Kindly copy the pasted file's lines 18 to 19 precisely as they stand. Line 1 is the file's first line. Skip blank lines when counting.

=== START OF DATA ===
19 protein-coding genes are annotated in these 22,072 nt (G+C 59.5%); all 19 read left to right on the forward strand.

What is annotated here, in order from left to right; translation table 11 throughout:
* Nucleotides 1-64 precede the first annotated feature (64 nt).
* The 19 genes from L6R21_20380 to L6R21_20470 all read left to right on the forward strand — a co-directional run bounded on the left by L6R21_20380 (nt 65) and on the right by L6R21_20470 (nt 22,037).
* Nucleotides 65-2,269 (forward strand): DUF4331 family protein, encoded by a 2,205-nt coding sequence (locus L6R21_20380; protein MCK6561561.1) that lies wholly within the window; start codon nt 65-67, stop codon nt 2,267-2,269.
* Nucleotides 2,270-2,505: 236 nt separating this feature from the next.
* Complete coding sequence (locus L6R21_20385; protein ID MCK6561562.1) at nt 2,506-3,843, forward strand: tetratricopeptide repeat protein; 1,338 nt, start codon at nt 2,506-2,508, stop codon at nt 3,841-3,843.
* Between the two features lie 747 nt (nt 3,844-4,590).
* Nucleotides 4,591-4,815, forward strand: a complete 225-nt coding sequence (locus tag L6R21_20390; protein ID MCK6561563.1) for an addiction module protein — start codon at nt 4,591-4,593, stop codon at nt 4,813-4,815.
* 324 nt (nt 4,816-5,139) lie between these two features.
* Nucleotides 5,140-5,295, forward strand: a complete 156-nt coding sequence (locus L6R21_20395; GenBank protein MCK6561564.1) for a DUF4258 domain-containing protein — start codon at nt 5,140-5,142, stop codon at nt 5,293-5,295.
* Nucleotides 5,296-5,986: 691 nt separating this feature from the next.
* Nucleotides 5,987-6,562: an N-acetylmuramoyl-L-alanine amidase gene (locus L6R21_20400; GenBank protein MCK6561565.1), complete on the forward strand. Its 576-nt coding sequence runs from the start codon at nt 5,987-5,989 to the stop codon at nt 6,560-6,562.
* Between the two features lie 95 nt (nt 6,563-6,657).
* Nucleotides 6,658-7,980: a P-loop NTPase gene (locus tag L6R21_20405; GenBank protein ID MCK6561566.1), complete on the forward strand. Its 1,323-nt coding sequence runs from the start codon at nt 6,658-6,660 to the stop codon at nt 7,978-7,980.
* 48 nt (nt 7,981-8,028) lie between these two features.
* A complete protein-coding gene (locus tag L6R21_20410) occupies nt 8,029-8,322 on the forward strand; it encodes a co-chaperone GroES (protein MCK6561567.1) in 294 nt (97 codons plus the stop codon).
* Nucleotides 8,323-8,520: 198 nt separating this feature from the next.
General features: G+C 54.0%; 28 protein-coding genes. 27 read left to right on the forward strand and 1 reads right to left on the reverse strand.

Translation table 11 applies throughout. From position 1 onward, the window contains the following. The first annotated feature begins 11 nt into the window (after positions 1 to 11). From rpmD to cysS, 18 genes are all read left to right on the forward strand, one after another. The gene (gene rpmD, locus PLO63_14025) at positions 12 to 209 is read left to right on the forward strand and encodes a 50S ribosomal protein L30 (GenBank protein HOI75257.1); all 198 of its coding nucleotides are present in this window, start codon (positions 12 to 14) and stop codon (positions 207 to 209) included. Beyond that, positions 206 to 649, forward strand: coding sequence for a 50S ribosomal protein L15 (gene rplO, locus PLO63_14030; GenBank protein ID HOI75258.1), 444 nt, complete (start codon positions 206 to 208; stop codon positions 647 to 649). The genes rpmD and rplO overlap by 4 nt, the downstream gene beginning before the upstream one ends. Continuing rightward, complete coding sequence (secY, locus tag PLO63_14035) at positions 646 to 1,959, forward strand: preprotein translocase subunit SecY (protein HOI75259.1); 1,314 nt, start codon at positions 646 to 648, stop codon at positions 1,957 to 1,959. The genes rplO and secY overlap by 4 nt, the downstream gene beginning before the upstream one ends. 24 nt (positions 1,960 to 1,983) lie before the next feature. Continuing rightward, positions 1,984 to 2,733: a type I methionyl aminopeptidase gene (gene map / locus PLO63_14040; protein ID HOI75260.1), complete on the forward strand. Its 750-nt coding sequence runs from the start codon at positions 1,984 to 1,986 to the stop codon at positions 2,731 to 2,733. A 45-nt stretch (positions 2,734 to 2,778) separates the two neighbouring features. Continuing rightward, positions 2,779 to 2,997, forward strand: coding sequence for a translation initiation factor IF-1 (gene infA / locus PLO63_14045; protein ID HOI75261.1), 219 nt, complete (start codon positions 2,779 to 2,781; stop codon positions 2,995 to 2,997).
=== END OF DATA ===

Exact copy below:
* Nucleotides 8,323-8,520: 198 nt separating this feature from the next.
General features: G+C 54.0%; 28 protein-coding genes. 27 read left to right on the forward strand and 1 reads right to left on the reverse strand.